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Gender Interactions within Hierarchies: Evidence from the Political Arena

Author

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  • M. Daniele Paserman

    (Department of Economics, Boston University, NBER, CEPR and IZA)

  • Stefano Gagliarducci

    (Department of Economics, Tor Vergata University and IZA)

Abstract

This paper studies gender interactions within hierarchical organizations using a large data set on the duration of Italian municipal governments elected between 1993 and 2003. A municipal government can be viewed as a hierarchy, whose stability over time depends on the degree of cooperation between and within ranks. We find that in municipalities headed by female mayors, the probability of early termination of the legislature is higher. This result persists and becomes stronger when we control for municipality fixed effects as well as for non-random sorting of women into municipalities using regression discontinuity in gender-mixed electoral races decided by a narrow margin. The likelihood that a female mayor survives until the end of her term is lowest when the council is entirely male, and in regions with less favorable attitudes towards working women. This evidence is suggestive that group dynamics are an important factor in driving the gender difference. Other interpretations receive less support in the data. Our results may provide an alternative explanation for the underrepresentation of women in leadership positions.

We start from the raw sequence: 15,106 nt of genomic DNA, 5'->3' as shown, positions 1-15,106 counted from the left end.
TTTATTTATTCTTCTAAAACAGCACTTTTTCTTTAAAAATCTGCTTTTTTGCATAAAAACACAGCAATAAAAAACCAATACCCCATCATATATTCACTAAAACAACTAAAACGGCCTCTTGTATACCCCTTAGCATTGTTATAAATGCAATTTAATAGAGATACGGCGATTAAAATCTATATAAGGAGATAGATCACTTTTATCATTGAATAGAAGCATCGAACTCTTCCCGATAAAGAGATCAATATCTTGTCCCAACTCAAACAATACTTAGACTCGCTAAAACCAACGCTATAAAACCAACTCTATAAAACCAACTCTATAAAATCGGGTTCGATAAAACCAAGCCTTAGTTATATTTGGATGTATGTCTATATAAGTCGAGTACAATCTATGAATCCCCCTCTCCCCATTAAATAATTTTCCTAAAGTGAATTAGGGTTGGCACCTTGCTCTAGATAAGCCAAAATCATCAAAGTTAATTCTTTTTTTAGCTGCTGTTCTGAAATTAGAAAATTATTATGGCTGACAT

Suggested Citation

  • M. Daniele Paserman & Stefano Gagliarducci, 2011. "Gender Interactions within Hierarchies: Evidence from the Political Arena," Boston University - Department of Economics - Working Papers Series WP2011-048, Boston University - Department of Economics.
  • Handle: RePEc:bos:wpaper:wp2011-048
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    More about this item

    Keywords

    Gender; discrimination; hierarchies; government stability; municipal government.;
    All these keywords.

    JEL classification:

    • D74 - Microeconomics - - Analysis of Collective Decision-Making - - - Conflict; Conflict Resolution; Alliances; Revolutions
    • J16 - Labor and Demographic Economics - - Demographic Economics - - - Economics of Gender; Non-labor Discrimination
    • H70 - Public Economics - - State and Local Government; Intergovernmental Relations - - - General
    • M54 - Business Administration and Business Economics; Marketing; Accounting; Personnel Economics - - Personnel Economics - - - Labor Management

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